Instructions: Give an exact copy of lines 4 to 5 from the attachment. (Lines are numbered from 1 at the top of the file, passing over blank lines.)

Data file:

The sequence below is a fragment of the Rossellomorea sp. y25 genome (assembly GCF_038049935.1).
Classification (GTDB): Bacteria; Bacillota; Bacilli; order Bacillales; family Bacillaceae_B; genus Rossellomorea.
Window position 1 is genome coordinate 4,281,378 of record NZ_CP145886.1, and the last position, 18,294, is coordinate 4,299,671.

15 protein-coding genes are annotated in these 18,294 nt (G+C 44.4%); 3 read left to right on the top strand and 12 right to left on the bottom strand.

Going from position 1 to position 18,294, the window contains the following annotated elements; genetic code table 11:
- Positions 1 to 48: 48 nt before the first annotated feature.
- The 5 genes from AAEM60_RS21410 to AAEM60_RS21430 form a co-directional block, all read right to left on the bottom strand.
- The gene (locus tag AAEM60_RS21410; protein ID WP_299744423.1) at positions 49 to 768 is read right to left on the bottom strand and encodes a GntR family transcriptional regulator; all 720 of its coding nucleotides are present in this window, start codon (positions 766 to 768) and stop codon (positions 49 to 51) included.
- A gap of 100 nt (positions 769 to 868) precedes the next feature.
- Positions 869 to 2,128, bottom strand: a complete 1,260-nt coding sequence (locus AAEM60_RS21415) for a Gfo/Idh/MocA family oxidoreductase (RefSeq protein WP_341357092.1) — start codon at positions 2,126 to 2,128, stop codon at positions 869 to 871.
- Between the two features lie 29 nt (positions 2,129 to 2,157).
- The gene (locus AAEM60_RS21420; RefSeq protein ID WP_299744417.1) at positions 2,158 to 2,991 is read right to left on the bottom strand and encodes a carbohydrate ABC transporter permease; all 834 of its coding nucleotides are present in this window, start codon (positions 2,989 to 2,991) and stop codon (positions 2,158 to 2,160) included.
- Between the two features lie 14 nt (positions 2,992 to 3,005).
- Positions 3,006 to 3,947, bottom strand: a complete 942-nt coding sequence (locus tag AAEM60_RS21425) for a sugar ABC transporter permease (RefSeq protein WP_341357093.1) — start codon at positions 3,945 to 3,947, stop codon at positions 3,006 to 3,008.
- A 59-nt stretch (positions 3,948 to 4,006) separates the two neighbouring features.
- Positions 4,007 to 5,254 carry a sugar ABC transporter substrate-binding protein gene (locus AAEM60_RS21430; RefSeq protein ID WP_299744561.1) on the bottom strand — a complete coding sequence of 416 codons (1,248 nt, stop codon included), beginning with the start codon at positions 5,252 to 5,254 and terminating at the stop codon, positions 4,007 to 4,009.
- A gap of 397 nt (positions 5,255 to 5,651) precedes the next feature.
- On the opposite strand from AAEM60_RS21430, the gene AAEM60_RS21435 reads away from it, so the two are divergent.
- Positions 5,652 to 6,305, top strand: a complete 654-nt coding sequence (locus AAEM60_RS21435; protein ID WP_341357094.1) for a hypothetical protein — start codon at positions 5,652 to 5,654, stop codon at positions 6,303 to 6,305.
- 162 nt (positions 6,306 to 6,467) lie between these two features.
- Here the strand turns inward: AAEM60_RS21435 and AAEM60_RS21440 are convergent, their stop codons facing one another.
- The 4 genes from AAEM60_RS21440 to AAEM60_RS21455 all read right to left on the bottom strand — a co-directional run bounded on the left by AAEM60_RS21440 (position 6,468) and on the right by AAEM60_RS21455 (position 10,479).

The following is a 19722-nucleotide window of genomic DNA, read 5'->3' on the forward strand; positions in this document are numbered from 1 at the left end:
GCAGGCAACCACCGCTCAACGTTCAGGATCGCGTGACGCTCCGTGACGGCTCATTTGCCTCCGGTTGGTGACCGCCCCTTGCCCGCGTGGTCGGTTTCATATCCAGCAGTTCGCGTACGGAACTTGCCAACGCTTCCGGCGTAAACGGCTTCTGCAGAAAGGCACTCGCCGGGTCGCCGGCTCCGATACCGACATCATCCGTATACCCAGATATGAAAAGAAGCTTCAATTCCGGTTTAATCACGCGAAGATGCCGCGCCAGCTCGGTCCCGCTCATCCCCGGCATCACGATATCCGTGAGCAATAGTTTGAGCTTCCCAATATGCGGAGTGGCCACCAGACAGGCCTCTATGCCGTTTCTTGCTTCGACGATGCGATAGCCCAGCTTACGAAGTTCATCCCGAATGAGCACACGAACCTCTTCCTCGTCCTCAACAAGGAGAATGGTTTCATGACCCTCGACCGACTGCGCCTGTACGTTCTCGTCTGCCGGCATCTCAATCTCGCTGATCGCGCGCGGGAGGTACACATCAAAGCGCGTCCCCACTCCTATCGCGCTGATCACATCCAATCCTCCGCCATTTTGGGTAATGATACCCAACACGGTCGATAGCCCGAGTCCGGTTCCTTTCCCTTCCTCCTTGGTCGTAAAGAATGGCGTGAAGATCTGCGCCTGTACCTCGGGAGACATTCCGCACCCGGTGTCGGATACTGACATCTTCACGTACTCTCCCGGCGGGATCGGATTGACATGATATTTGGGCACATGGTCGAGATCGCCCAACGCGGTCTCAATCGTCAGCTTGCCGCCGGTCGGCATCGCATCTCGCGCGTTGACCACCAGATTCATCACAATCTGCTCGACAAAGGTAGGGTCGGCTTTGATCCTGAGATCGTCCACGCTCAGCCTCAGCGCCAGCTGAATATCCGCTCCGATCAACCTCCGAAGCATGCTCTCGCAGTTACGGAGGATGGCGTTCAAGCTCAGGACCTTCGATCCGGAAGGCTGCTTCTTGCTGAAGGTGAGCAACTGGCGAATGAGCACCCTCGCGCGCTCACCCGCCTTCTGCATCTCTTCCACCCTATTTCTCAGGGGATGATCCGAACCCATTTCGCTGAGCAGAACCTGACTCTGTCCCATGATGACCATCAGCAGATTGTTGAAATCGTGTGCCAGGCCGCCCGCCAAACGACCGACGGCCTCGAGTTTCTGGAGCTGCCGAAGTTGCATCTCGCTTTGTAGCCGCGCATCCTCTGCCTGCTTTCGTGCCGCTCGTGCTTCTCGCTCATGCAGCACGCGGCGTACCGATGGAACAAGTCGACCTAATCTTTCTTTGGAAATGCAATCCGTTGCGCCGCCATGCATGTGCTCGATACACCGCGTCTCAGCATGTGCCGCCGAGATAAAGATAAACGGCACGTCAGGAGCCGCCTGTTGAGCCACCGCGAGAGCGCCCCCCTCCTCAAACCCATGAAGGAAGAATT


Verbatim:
15 protein-coding genes are annotated in these 18,294 nt (G+C 44.4%); 3 read left to right on the top strand and 12 right to left on the bottom strand.

Going from position 1 to position 18,294, the window contains the following annotated elements; genetic code table 11: